Archive | August, 2016

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Ireland, the US, the EU Commission and the dilemma over how to play an #AppleTax wind fall…

It’s awkward. Ireland’s FDI policy has been in train for nearly 70 years. It has shaped its economy not simply through cutting deals and sustaining low tax, but developing its education and outreach through its diaspora. It wasn’t just sentiment that brought big US companies ‘home’. The decision (available only by presser), by what amounts to the more…

“…so far there have been no convictions, and the attacks go on with shocking regularity in all six counties.”

Just because we haven’t covered it for a while doesn’t mean it’s not still going on. Attacks against often isolated Orange Halls in rural Ulster continues, as Eilis O’Hanlon notes, with very little in the way of consequences for those who do it: Alas, so far there have been no convictions, and the attacks go more…

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Apple-EU tax bill open thread…

So the European Commission has ruled that Apple must pay Ireland €13bn in unpaid taxes, which Dublin will appeal and likely will have broader consequences for Irish-EU relations. I’d be keen for your thoughts. I only have two or three, so far. The fracas between the EU and Ireland over Apple’s tax bill—what we here more…

Poor little Ireland is squeezed in the battle of the titans

The  basic foundation for the Celtic Tiger and the best hope for its revival? Or a scam that makes Ireland no better than tax haven? The day of reckoning may have arrived – subject to appeal.The Commission insists that they money must be used to pay down Irish debt anyway.  Ireland backs away from treating more…

Martin McGuinness’s challenge should be accepted. Offer immunity in exchange for disclosure to those who took decisions on both sides of the long war

Ulster Unionist leader Mike Nesbitt has mounted “a stinging attack” on Martin McGuinness for saying he would have “ no difficulty “ in disclosing his own role as an IRA leader in dealing with the past. An outsider would be taken aback at the vehemence of Nesbitt’s reaction.  On the face of it, McGuinness’s offer more…

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How Sinn Fein only undermined themselves by turning on their own partners in Government…

In case you missed it, here’s my analysis of the debacle up to and following the resignation of Daithi McKay written for and published by the Irish Independent on Saturday. The nine-year government coalition between Sinn Féin and the DUP has been an odd and largely unproductive affair. In spite of the popular Chuckle Brothers routine between more…

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Mount Stewart Conversations: a festival fusing debate, culture & food (17+18 September)

MOUNT STEWART CONVERSATIONS promises a weekend of debate, ideas, storytelling, art, music and food in the National Trust’s recently restored house and the surrounding gardens. Anne Applebaum, David Aaronovitch, Fintan O’Toole, Sarah Helm, Wendy Osborne, Jonathan Powell not to mention Urslua Burns, Iain Archer, Molly Sterling, Orchestre des Refugies et Amis, Bitch’n’Monk, and Lords of more…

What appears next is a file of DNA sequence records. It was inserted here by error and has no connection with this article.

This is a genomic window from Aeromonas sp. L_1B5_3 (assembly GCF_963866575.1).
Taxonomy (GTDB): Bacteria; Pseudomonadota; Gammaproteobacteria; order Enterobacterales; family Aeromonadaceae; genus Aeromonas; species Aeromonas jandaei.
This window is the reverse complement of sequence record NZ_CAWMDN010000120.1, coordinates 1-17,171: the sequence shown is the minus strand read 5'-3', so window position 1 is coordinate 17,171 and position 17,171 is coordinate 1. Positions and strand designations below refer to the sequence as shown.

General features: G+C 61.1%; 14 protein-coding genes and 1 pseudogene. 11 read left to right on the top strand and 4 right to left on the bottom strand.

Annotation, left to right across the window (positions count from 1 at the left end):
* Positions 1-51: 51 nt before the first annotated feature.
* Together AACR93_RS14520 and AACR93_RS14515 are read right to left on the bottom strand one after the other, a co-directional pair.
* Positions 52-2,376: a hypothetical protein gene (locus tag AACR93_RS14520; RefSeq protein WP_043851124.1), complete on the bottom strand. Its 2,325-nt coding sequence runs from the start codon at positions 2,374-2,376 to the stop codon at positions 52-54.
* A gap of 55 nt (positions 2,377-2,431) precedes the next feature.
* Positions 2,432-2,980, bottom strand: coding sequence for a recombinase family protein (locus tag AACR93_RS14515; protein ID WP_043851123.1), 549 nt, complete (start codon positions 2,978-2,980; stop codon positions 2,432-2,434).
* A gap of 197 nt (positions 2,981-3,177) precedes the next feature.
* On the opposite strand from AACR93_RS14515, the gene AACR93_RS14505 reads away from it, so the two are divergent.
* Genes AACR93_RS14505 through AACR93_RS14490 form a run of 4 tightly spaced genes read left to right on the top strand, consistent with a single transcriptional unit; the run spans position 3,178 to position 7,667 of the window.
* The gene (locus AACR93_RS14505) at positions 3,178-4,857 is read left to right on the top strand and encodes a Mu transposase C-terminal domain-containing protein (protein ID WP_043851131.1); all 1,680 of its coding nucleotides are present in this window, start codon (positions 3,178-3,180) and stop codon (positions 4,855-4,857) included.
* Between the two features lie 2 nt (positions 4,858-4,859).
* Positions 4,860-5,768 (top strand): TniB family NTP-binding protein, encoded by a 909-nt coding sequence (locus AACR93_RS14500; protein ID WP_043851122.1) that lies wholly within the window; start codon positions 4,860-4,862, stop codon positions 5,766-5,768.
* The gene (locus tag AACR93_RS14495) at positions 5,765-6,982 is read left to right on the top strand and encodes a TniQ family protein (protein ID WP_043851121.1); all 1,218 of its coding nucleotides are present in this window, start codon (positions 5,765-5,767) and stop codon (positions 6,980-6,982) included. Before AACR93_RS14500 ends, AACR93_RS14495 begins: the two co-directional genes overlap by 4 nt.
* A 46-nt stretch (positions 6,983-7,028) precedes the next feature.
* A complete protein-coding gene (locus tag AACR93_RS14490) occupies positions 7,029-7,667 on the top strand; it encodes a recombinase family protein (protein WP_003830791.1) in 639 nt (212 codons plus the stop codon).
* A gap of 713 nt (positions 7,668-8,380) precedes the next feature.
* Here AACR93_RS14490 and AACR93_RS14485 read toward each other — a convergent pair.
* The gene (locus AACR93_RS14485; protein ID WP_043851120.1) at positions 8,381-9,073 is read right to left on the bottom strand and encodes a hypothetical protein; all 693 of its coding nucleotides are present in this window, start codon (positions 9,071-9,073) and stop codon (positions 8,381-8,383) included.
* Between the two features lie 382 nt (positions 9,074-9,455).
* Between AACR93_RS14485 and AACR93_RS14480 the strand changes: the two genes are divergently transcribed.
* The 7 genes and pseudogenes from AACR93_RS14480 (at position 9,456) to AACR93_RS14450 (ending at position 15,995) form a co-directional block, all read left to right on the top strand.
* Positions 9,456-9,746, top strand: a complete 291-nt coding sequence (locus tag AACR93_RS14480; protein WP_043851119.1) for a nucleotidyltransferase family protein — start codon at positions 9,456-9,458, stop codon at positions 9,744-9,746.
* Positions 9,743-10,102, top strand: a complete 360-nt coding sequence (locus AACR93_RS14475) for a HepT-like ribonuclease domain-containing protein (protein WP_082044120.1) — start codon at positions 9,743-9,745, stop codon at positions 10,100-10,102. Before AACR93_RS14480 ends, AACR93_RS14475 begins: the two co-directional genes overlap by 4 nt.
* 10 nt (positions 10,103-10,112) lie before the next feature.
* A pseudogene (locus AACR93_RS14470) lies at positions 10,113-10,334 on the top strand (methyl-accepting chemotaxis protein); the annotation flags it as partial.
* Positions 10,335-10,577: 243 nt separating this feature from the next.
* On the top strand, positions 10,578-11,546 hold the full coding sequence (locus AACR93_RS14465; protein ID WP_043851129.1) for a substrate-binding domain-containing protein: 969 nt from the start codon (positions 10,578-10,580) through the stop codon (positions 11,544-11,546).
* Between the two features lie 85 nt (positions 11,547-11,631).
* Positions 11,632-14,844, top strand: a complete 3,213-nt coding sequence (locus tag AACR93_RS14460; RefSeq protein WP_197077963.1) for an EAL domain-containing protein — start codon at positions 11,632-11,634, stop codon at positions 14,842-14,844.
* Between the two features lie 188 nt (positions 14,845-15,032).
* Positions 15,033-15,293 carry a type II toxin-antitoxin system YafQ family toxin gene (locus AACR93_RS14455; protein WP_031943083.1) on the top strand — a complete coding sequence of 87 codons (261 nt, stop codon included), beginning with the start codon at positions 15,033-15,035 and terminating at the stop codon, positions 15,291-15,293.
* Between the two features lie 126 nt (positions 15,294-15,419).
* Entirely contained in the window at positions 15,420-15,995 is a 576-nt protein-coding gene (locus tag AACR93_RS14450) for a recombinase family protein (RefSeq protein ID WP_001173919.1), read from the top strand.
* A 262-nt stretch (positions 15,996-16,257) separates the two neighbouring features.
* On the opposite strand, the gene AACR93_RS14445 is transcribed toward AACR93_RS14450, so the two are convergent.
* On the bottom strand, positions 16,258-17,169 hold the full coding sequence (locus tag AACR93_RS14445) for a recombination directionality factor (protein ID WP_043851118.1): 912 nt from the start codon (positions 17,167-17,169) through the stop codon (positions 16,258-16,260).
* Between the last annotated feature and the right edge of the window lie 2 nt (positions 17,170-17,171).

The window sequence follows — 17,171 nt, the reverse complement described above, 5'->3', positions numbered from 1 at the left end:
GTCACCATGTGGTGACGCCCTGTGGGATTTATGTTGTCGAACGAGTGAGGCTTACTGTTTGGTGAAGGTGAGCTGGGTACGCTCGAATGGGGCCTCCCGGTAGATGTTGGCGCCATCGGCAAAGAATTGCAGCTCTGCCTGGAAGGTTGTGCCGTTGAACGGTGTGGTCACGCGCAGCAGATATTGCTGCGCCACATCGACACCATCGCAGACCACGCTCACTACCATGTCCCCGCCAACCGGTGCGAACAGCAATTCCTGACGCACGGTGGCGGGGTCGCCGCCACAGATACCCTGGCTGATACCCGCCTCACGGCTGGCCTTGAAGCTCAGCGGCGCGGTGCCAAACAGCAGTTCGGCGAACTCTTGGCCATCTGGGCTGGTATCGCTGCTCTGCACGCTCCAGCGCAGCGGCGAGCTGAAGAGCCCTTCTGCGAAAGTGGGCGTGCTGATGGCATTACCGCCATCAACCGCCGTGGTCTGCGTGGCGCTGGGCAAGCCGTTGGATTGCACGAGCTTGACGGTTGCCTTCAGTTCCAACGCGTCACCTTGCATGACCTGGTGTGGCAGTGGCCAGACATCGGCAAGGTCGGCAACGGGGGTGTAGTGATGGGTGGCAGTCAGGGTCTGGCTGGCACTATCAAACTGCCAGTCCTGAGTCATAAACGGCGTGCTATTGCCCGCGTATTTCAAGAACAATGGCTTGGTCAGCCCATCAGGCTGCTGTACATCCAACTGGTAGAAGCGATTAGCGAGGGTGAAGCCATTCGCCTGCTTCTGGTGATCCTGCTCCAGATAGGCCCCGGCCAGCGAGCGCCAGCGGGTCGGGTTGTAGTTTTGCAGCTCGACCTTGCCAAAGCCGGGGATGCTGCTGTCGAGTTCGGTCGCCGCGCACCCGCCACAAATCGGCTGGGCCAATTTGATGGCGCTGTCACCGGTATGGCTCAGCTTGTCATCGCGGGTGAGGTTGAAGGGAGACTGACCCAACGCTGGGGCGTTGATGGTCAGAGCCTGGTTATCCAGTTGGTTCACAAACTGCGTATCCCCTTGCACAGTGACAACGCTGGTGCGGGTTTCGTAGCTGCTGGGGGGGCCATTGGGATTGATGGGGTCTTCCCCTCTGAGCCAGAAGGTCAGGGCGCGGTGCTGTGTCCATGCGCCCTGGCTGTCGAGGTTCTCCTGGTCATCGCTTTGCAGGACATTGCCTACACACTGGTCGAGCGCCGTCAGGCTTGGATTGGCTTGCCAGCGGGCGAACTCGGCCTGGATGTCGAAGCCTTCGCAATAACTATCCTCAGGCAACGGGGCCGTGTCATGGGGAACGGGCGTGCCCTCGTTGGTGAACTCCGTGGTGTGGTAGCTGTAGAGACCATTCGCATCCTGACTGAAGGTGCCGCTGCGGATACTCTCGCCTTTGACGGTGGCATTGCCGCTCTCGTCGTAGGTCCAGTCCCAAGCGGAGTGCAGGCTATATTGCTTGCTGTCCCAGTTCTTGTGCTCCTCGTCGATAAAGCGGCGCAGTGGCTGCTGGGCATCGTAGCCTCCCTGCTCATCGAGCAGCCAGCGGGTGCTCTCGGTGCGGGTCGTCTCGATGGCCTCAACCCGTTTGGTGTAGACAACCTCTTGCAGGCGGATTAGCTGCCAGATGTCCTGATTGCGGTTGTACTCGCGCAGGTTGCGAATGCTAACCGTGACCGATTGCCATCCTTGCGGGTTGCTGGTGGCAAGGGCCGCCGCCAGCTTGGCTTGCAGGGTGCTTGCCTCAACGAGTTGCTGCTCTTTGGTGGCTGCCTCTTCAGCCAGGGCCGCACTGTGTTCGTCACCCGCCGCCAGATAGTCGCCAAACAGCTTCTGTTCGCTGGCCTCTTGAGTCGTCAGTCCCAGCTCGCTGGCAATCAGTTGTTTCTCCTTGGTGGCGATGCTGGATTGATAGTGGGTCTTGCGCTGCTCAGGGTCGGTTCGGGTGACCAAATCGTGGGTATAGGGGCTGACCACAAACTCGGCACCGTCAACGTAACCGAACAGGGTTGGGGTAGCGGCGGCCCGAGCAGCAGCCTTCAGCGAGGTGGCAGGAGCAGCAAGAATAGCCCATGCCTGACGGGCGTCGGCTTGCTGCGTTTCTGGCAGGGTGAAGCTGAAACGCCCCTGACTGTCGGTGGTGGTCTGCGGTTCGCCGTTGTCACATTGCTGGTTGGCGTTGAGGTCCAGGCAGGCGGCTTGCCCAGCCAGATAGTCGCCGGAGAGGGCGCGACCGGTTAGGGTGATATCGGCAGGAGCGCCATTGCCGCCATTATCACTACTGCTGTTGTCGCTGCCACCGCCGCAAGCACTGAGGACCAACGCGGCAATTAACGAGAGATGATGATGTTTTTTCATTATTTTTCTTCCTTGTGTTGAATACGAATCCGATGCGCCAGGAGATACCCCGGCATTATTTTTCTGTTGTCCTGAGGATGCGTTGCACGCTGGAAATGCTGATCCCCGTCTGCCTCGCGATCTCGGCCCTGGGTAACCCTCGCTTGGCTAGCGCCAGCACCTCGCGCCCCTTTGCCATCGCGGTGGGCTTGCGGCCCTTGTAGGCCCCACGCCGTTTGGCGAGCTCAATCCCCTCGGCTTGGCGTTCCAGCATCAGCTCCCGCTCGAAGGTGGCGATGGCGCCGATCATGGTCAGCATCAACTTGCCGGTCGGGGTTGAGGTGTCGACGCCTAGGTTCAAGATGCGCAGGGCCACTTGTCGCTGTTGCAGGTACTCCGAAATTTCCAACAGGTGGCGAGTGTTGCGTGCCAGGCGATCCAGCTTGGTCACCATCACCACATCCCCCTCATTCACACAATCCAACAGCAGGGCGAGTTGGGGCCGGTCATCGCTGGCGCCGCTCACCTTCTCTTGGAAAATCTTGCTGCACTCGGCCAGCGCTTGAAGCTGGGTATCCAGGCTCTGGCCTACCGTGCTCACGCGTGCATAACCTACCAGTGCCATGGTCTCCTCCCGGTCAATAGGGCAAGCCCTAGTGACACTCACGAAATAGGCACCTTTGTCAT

“Better to criminalise rather than politicise.”

Here’s something you might have missed last week.  In an interestingly timed, if much belated, intervention in the Guardian, professor of journalism at City University, self-declared Sinn Féin supporter and, in the late 1980s, a pseudonymous contributor to An Phoblacht, Roy Greenslade channels his inner Thatcher for a call for media [self] censorship when reporting on still violent dissident republican groups.  From the Guardian article In other more…

Former top civil servant O’Donnell has a viable vision of Remain

Former Remain supporters of the moderate tendency have gained a powerful ally in Gus O’Donnell the former UK Cabinet Secretary. The role is recognised as the fountainhead  of Making It Happen in government – or explaining to ministers why it can’t happen. It’s all the more important at such a politically volatile time.  In an more…

Theresa May must end drift on Brexit after the Bank Holiday

The deeper meaning of “Brexit means Brexit” doesn’t get any easier as time goes on. Theresa May will have to clarify quickly after the Bank holiday. Arch Brexiteer Iain Duncan Smith claims Article 50 will be triggered early in the New Year. “I have spoken to them and I am certain that these characters – more…

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The cautionary tale of Pat Hickey: How the Olympics Got Seduced by Money, and Lost its Way

Ireland and Europe’s most senior Olympic official sits arrested in Rio, on charges of ticket scalping.   Meanwhile, pizza restaurants and small clothing shops receive threatening letters from the Olympics, telling them not to tweet the Games That Must Not Be Named.  (Lawyers say ‘I don’t think that’s what the law says’.) It’s all a sign of more…

Neither liberty, equality, nor fraternity

Imagine a woman on a beach on a hot day, perhaps your mother, sister, girlfriend or wife. She doesn’t take the sun well so she doesn’t wear a bathing suit and covers her head with a cloth and her shoulders with a shawl while she sleeps. Imagine four police officers approach her, waken her up, more…

A cautious approach to the McKay affair is right. But for the sake of Executive cohesion, O Muilleoir needs to say more or stand aside.

So rather than buckle down to the altogether tougher demands of trying the govern the place, the politicians are having themselves a jolly crisis. Far more fun isn’t it? And the more bizarre the better. But might there just be a chance that the Executive will in the end decide not to waste a good more…